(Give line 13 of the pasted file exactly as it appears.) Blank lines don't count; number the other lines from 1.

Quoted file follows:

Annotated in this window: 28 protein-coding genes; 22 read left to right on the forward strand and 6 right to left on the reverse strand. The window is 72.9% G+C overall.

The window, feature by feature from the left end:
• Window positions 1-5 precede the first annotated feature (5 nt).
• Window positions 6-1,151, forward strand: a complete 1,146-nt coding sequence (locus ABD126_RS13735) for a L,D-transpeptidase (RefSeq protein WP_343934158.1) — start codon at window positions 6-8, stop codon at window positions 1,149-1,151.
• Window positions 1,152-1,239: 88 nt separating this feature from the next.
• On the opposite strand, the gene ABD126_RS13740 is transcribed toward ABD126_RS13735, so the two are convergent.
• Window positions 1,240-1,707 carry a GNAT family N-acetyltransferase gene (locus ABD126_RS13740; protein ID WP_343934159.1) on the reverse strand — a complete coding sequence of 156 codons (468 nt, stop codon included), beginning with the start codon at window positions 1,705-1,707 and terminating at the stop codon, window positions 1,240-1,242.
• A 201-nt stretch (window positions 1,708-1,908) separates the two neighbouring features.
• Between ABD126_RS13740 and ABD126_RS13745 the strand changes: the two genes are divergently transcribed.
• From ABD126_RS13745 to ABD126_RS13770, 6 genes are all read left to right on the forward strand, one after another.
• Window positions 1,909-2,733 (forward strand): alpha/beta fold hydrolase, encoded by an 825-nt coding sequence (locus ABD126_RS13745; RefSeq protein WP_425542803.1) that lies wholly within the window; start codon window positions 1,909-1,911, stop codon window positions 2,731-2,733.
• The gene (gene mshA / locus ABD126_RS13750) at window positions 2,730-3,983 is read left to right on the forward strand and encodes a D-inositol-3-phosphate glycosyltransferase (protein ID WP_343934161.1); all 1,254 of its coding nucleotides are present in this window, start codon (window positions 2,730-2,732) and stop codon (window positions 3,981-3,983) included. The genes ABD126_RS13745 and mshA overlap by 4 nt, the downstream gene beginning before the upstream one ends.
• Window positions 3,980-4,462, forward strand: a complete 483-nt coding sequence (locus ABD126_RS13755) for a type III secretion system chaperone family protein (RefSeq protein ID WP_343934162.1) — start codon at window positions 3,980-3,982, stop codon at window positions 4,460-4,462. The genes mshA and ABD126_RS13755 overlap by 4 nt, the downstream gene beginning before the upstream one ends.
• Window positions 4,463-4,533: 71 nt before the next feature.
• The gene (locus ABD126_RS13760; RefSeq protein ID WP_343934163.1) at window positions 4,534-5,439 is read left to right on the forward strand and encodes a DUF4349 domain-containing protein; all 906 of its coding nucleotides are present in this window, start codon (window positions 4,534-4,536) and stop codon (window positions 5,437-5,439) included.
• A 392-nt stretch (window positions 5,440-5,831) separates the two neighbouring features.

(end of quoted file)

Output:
• Window positions 3,980-4,462, forward strand: a complete 483-nt coding sequence (locus ABD126_RS13755) for a type III secretion system chaperone family protein (RefSeq protein ID WP_343934162.1) — start codon at window positions 3,980-3,982, stop codon at window positions 4,460-4,462. The genes mshA and ABD126_RS13755 overlap by 4 nt, the downstream gene beginning before the upstream one ends.